According to one former federal election official who spoke to The Intercept on the condition of anonymity because he was not permitted to speak to the press, many states already employ wireless connections in one form or another and are loath to give them up now, even in the name of making the vote harder to hack. “Election officials do understand that it’s a security issue,” this person told The Intercept, “but this capability is already embedded into their election process and they rely upon it. Making that sort of logistical change to their process – during an election year – is arduous. This is especially true for results transmission on election night.”
Some voting machines allow preliminary results to be beamed to a county office using the same kind of modem found in smartphones, rather than being physically carried from each polling station. This means early results can be shared instantly — but it also means that the data is only as secure as the cellular company carrying it. Such connections, which not only transmit data but also receive it, provide yet another potential weak point that hackers could use to pry into a machine and compromise it. Wi-Fi skeptics like George Washington University computer science professor Poorvi Vora have argued that such vulnerabilities must be eliminated. “We have to reduce all opportunities for interference. Our systems are only as secure as their weakest links,” Vora wrote earlier this year on an election security email list maintained by NIST, the National Institute for Standards and Technology.
Modern voting systems — the equipment used to set up a ballot, cast votes, tabulate those votes, report them, and audit the entire process — are essentially just extremely specialized computers that, like your home laptop, run software, store inputs, and send outputs. As with any computer, it’s possible that some clever person can trick the machine into doing something it’s not supposed to, whether for a personal thrill or to serve a more sinister agenda.
Most methods of beefing up a computer’s security are accompanied by minor drawbacks: Putting a password on your phone means having to unlock it; anti-virus software on your computer will eat up some of its memory; and encrypting your email with PGP requires a small seminar on the fundamentals of cryptography. Securing the vote is a tradeoff like any other, and the wireless debate exposes a perennial tension: The easier we make it to run an election, the easier we may make it to meddle in that election.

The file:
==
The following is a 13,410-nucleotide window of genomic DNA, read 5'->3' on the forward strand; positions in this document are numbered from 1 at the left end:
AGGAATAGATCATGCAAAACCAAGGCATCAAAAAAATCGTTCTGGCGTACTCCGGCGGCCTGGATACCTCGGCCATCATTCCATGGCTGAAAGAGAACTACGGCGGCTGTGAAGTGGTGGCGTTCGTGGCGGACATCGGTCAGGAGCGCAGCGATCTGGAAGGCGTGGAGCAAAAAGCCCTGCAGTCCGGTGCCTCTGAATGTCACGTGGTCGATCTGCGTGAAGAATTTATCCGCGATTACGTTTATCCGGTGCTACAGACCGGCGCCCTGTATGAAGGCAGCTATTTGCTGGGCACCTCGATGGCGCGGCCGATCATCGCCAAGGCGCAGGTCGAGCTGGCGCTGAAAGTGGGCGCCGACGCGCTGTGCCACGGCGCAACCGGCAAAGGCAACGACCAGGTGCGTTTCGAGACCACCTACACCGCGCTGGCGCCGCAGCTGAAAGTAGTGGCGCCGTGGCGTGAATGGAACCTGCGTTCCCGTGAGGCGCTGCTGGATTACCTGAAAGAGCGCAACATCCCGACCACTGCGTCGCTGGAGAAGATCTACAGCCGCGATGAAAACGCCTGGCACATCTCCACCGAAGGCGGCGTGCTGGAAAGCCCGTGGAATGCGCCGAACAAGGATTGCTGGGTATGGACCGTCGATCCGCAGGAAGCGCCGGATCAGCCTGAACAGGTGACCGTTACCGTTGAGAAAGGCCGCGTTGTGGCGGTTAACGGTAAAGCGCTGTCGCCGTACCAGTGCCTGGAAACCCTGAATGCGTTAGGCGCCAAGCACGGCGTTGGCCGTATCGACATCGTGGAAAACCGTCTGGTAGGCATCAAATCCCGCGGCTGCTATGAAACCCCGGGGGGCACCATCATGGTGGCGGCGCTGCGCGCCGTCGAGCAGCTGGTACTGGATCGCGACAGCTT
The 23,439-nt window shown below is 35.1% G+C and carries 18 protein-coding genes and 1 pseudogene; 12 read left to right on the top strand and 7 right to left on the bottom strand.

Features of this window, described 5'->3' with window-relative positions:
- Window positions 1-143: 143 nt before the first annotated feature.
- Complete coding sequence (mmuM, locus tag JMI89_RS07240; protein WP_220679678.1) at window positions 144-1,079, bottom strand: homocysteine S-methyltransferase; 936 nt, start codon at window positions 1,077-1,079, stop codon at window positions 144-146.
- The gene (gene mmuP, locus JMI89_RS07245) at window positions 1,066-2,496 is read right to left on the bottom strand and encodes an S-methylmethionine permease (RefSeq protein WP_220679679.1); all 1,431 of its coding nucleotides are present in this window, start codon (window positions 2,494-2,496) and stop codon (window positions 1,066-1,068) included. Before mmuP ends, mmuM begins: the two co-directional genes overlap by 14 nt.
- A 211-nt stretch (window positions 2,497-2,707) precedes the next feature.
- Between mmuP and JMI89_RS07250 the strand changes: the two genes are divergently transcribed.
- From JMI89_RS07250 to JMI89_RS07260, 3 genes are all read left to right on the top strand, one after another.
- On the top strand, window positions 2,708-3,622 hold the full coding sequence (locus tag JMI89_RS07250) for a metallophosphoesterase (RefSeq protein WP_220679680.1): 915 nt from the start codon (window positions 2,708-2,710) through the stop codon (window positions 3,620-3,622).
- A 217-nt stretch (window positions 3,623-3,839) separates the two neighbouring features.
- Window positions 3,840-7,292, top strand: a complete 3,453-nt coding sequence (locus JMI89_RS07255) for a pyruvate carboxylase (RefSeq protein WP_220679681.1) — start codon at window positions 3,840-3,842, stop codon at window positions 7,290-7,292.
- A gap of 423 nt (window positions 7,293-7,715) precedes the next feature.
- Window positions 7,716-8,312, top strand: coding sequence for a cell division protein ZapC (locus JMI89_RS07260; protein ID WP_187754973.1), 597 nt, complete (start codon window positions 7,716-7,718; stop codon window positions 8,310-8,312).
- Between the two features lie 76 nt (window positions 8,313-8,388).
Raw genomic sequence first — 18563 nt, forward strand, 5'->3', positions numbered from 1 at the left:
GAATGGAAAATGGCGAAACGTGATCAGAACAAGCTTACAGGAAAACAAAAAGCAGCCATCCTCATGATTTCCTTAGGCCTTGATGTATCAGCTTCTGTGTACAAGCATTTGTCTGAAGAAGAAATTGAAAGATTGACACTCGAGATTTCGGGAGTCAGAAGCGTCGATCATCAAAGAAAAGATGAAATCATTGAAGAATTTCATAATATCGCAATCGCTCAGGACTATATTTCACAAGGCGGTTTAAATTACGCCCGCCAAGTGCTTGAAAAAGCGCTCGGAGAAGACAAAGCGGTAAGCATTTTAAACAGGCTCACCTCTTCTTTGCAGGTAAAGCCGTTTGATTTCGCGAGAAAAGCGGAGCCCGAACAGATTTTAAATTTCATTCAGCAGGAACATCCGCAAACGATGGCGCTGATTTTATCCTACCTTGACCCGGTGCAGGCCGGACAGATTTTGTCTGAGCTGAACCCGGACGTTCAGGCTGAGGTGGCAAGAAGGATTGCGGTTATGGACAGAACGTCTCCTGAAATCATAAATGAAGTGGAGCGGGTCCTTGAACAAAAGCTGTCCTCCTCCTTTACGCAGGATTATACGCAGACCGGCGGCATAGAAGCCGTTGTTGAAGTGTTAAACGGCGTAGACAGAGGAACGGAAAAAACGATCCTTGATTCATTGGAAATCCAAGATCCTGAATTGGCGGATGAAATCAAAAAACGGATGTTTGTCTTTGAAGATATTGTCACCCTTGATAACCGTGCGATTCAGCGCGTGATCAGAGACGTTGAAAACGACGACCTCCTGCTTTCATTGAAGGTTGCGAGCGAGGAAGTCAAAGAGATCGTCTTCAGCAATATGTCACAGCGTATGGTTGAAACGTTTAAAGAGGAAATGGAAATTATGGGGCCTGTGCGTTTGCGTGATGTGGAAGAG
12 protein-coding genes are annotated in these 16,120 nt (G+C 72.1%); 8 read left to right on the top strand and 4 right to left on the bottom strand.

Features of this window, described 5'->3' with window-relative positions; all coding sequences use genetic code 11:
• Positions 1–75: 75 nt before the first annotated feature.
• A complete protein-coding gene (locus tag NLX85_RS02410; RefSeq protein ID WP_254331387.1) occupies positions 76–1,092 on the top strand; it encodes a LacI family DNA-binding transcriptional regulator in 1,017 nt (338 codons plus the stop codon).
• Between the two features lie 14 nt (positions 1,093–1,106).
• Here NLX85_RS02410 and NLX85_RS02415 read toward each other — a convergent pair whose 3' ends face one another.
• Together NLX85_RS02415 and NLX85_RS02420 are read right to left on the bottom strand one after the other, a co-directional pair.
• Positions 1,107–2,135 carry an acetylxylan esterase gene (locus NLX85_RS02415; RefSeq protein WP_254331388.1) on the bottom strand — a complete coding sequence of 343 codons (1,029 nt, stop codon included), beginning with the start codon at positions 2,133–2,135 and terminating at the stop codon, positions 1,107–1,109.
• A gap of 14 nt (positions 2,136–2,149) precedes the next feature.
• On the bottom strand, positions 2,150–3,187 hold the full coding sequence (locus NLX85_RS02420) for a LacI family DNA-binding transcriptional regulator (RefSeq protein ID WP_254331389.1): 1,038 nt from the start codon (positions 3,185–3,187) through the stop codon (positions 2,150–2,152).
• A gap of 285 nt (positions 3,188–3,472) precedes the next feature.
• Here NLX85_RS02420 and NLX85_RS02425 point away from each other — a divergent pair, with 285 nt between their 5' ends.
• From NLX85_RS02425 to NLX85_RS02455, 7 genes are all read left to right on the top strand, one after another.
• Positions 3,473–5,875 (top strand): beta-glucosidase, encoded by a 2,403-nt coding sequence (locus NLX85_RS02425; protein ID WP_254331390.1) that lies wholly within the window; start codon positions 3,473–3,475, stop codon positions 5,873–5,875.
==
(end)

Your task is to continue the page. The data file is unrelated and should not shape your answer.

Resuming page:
Additionally, so much of the voting process, from registering voters to counting their ballots, now occurs digitally and across a patchwork of computers that rendering all these computers unable to talk to one another looks increasingly impractical. It’s also the case that many people involved in both the private-sector manufacturing and public-sector administration of elections want wireless connectivity for the same reasons you want it on your iPhone and laptop: It makes life a lot easier. Imagine you’re relying on wireless connections to administer an important vote, where delays and snags on Election Day could make your district the subject of humiliating headlines and local scorn.
“We don’t need to look far to see examples of what happens when a jurisdiction doesn’t report quickly,” Tammy Patrick cautioned. “When there are delays in reporting, it can jeopardize the reputation of the election official, their office, and call into question the legitimacy of the election itself — even when the delays are clearly documented and understood.” The former federal election official agreed, saying that the push for early results push is potentially perilous:
“In my opinion our nation is overly concerned with obtaining the results on election night. Election administrators will have already been putting in extreme overtime heading up to a larger general election. And now they must stay and continue to work after a 12-15 hour day to tabulate the results. These conditions can create an environment where corners are sometimes cut and mistakes made – although administrators work hard to prevent that from happening”